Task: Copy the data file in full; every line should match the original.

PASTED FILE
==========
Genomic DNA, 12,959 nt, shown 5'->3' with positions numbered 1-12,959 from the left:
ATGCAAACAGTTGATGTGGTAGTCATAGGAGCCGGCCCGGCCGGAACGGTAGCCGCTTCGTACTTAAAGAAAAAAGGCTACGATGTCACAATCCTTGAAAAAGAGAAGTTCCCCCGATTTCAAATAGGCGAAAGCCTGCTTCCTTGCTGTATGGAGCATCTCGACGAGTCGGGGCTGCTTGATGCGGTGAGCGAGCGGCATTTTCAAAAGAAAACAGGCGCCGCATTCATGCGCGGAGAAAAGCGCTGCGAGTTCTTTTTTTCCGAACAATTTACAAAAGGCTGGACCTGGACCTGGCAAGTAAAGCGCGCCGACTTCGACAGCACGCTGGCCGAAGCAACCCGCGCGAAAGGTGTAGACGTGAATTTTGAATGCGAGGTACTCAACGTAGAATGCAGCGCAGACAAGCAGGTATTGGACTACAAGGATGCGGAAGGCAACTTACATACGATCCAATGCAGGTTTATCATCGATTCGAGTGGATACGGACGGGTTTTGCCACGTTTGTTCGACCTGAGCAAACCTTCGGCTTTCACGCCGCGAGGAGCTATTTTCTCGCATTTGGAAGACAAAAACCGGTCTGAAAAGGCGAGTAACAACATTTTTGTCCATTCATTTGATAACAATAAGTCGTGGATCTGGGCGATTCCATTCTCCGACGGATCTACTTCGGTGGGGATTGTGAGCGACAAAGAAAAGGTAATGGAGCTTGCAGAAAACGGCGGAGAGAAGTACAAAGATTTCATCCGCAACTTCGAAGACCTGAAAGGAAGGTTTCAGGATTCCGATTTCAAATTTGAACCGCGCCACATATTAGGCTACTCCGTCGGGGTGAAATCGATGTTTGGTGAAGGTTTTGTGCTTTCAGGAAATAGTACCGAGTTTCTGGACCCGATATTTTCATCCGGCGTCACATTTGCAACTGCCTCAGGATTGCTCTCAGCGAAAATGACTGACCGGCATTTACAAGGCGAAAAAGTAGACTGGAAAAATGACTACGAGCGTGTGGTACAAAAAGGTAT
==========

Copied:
Genomic DNA, 12,959 nt, shown 5'->3' with positions numbered 1-12,959 from the left:
ATGCAAACAGTTGATGTGGTAGTCATAGGAGCCGGCCCGGCCGGAACGGTAGCCGCTTCGTACTTAAAGAAAAAAGGCTACGATGTCACAATCCTTGAAAAAGAGAAGTTCCCCCGATTTCAAATAGGCGAAAGCCTGCTTCCTTGCTGTATGGAGCATCTCGACGAGTCGGGGCTGCTTGATGCGGTGAGCGAGCGGCATTTTCAAAAGAAAACAGGCGCCGCATTCATGCGCGGAGAAAAGCGCTGCGAGTTCTTTTTTTCCGAACAATTTACAAAAGGCTGGACCTGGACCTGGCAAGTAAAGCGCGCCGACTTCGACAGCACGCTGGCCGAAGCAACCCGCGCGAAAGGTGTAGACGTGAATTTTGAATGCGAGGTACTCAACGTAGAATGCAGCGCAGACAAGCAGGTATTGGACTACAAGGATGCGGAAGGCAACTTACATACGATCCAATGCAGGTTTATCATCGATTCGAGTGGATACGGACGGGTTTTGCCACGTTTGTTCGACCTGAGCAAACCTTCGGCTTTCACGCCGCGAGGAGCTATTTTCTCGCATTTGGAAGACAAAAACCGGTCTGAAAAGGCGAGTAACAACATTTTTGTCCATTCATTTGATAACAATAAGTCGTGGATCTGGGCGATTCCATTCTCCGACGGATCTACTTCGGTGGGGATTGTGAGCGACAAAGAAAAGGTAATGGAGCTTGCAGAAAACGGCGGAGAGAAGTACAAAGATTTCATCCGCAACTTCGAAGACCTGAAAGGAAGGTTTCAGGATTCCGATTTCAAATTTGAACCGCGCCACATATTAGGCTACTCCGTCGGGGTGAAATCGATGTTTGGTGAAGGTTTTGTGCTTTCAGGAAATAGTACCGAGTTTCTGGACCCGATATTTTCATCCGGCGTCACATTTGCAACTGCCTCAGGATTGCTCTCAGCGAAAATGACTGACCGGCATTTACAAGGCGAAAAAGTAGACTGGAAAAATGACTACGAGCGTGTGGTACAAAAAGGTAT